I try not to drive my Monza on the mainland in the winter because of the heavy use of salt compounds on the roads. However, the vagaries of securing a spot on the island ferry forced me to resort to alternative plans.
So when I had to be off island today to give a talk at the library in Tenants Harbor, ME, I found it necessary to bring the car off island late last week and leave it in the parking lot at the mainland ferry terminal. There it sat through last weekend's major snowstorm and temperatures of -10 F last night.
This morning, I brought along a snow shovel and boarded the ferry to get the Corvair. The island temperature was -3 F in the harbor; the "warmer" water created a layer of frozen fog, called "sea smoke," over the water the entire 90 minute trip.
Not surprisingly, the Corvair sat in piles of snow moved around by the snowplows over the weekend. A nice strong wind blew the cold through me as I unlocked the car - I was delighted to find the locks had not frozen in the cold. However, all the windows had iced up, inside and out, from the intense cold.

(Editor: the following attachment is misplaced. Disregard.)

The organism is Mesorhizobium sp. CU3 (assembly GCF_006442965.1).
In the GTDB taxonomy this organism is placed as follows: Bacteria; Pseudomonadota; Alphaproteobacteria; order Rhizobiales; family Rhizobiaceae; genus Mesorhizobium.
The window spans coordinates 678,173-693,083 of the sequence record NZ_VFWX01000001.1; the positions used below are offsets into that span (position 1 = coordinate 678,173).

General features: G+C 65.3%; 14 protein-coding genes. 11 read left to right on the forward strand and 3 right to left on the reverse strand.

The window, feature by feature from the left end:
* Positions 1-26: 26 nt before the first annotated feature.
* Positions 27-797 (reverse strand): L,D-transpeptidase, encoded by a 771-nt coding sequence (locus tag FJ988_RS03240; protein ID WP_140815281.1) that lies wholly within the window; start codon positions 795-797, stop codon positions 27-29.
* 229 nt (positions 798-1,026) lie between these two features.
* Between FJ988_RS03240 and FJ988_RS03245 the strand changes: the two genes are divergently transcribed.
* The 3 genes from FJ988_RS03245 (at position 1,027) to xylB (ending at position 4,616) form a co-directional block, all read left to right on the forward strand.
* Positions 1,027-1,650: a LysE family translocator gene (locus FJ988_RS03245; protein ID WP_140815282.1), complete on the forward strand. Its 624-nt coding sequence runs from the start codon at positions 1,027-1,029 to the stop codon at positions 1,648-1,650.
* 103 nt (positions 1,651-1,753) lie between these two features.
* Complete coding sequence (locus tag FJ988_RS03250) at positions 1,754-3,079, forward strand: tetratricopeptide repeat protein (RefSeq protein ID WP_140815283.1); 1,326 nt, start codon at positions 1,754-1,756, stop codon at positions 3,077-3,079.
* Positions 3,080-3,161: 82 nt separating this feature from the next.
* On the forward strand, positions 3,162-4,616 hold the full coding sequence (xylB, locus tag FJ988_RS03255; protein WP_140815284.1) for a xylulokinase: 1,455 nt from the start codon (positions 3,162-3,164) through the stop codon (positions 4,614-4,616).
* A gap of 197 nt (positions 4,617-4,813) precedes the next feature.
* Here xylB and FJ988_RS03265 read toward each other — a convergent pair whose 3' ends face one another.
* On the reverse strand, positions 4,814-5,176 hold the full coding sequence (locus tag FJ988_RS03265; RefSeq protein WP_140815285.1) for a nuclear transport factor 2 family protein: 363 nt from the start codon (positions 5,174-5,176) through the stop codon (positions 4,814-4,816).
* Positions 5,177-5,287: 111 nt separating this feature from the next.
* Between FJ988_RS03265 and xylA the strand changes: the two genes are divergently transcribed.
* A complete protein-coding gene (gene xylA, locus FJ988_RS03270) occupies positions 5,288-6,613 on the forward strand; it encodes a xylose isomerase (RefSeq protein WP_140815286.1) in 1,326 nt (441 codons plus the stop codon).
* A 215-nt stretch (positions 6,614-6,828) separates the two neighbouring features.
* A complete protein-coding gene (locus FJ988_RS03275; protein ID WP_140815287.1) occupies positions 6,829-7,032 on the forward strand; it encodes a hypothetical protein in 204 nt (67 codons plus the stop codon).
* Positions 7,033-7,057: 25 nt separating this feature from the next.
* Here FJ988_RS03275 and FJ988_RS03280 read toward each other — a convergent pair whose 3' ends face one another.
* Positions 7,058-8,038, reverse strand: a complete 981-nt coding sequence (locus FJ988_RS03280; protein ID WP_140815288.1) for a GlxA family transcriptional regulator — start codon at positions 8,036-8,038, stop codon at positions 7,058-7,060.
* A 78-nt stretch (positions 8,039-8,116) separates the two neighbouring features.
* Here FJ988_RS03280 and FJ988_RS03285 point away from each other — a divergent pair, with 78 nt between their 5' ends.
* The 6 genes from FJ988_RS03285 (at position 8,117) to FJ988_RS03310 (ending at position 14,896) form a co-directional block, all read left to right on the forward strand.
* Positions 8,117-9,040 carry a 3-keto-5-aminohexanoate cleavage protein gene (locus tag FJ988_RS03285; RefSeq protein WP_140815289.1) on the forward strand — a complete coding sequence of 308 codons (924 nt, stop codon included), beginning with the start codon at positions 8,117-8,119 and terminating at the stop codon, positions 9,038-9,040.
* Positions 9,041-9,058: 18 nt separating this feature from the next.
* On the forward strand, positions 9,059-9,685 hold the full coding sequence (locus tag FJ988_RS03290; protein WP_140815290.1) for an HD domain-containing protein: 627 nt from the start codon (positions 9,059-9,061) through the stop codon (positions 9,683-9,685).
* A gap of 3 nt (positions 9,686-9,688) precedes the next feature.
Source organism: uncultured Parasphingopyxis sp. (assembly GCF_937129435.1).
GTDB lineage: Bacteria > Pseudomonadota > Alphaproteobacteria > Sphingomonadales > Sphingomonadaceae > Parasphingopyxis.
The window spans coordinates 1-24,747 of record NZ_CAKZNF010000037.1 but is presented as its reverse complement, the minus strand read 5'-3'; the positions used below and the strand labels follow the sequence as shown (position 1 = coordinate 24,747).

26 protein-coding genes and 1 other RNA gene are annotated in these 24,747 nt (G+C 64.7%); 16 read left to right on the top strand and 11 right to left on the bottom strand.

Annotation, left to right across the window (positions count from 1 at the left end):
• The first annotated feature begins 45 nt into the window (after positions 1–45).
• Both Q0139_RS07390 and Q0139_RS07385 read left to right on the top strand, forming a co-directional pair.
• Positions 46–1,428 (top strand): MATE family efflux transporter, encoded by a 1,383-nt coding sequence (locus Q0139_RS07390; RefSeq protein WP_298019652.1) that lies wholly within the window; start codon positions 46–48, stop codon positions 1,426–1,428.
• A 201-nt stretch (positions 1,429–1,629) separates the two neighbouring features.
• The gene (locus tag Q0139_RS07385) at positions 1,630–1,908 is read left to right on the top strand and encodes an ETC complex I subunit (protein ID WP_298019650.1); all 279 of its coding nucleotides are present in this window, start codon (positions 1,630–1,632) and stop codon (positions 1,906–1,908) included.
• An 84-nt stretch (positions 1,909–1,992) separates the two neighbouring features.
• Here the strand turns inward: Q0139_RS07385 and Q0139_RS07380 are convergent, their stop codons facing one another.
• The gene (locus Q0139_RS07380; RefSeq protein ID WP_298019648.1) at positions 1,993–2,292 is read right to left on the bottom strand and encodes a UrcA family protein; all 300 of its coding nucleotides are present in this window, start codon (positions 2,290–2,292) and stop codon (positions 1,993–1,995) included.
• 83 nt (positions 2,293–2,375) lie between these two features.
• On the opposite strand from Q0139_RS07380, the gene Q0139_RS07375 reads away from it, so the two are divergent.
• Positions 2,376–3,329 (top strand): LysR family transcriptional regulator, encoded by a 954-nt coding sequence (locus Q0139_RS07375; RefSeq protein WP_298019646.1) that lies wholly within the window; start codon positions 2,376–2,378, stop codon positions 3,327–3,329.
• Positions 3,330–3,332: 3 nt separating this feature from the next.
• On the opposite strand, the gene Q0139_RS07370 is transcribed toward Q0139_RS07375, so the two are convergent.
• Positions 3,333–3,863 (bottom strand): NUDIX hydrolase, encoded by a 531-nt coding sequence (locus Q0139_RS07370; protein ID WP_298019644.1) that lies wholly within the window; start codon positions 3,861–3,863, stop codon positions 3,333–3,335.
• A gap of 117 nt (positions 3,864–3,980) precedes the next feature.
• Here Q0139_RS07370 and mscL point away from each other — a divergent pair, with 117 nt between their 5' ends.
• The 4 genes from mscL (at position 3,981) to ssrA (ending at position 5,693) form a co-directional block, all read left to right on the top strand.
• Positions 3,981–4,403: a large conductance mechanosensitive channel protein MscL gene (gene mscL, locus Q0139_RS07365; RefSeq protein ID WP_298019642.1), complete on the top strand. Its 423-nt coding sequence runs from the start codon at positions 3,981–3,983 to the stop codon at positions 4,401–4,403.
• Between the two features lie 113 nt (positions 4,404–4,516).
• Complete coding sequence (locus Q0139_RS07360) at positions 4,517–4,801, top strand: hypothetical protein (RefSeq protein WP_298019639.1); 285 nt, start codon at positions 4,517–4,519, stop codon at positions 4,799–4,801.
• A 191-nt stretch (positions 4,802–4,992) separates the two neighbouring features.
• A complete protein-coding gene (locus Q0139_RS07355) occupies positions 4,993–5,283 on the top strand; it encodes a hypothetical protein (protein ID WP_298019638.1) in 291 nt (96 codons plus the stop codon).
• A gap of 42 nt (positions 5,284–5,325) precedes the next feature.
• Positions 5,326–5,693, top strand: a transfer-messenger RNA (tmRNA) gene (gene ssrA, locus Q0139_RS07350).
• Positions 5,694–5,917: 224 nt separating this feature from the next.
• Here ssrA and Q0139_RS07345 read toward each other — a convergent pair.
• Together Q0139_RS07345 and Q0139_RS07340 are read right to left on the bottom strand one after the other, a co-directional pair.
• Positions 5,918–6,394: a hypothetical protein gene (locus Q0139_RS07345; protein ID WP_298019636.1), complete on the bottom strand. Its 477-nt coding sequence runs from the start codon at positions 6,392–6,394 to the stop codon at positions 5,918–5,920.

I turned the key and waited a few moments for the electric fuel pump to push some gas around; the car had not been driven since last Thursday. I pushed in the clutch to relieve some pressure and cranked the engine. It took several tries to get it to even cough, but it would not really fire up.
Out came the starting ether, purchased last week just in case, and a quick shot was sent through the air cleaner snout. I waited a minute or so for it to vaporize and then cranked the starter anew. This time it fired and stalled - and did so a couple of times whenever I released the clutch - but it started successfully and I let it warm up a bit.
Eventually the engine warmed up enough to get heat and defroster action and the car ran just fine over the 25 mile drive back and forth. The two lane road down the St. George Peninsula ran past woods and fields, where you found drifting snow blowing across the road in stiff winds. Nicely, the Monza did not wiggle in any of those gusts.
When I came back late this afternoon on the last ferry, the Engineer working that run gave me a "thumbs up" and tracked me down to tell me of his family's EM convertible. Another crew member asked "when are you going to get it restored?"
You have to love a 45 year old car that can still operate as entertaining, reliable transportation in the dead of winter.